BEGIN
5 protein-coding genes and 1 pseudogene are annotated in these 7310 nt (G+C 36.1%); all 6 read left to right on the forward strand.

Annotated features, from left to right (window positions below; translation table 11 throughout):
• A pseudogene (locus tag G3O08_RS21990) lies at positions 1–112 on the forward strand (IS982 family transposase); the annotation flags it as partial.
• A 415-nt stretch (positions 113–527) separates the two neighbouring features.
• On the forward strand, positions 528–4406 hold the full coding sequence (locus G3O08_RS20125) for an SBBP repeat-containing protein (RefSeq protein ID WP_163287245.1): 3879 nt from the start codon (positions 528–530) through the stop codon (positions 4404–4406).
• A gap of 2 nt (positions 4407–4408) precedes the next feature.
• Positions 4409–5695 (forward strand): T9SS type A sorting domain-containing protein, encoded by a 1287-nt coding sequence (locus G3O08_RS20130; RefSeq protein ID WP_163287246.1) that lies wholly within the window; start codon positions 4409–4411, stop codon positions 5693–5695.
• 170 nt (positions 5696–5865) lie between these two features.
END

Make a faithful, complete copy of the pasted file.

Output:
5 protein-coding genes and 1 pseudogene are annotated in these 7310 nt (G+C 36.1%); all 6 read left to right on the forward strand.

Annotated features, from left to right (window positions below; translation table 11 throughout):
• A pseudogene (locus tag G3O08_RS21990) lies at positions 1–112 on the forward strand (IS982 family transposase); the annotation flags it as partial.
• A 415-nt stretch (positions 113–527) separates the two neighbouring features.
• On the forward strand, positions 528–4406 hold the full coding sequence (locus G3O08_RS20125) for an SBBP repeat-containing protein (RefSeq protein ID WP_163287245.1): 3879 nt from the start codon (positions 528–530) through the stop codon (positions 4404–4406).
• A gap of 2 nt (positions 4407–4408) precedes the next feature.
• Positions 4409–5695 (forward strand): T9SS type A sorting domain-containing protein, encoded by a 1287-nt coding sequence (locus G3O08_RS20130; RefSeq protein ID WP_163287246.1) that lies wholly within the window; start codon positions 4409–4411, stop codon positions 5693–5695.
• 170 nt (positions 5696–5865) lie between these two features.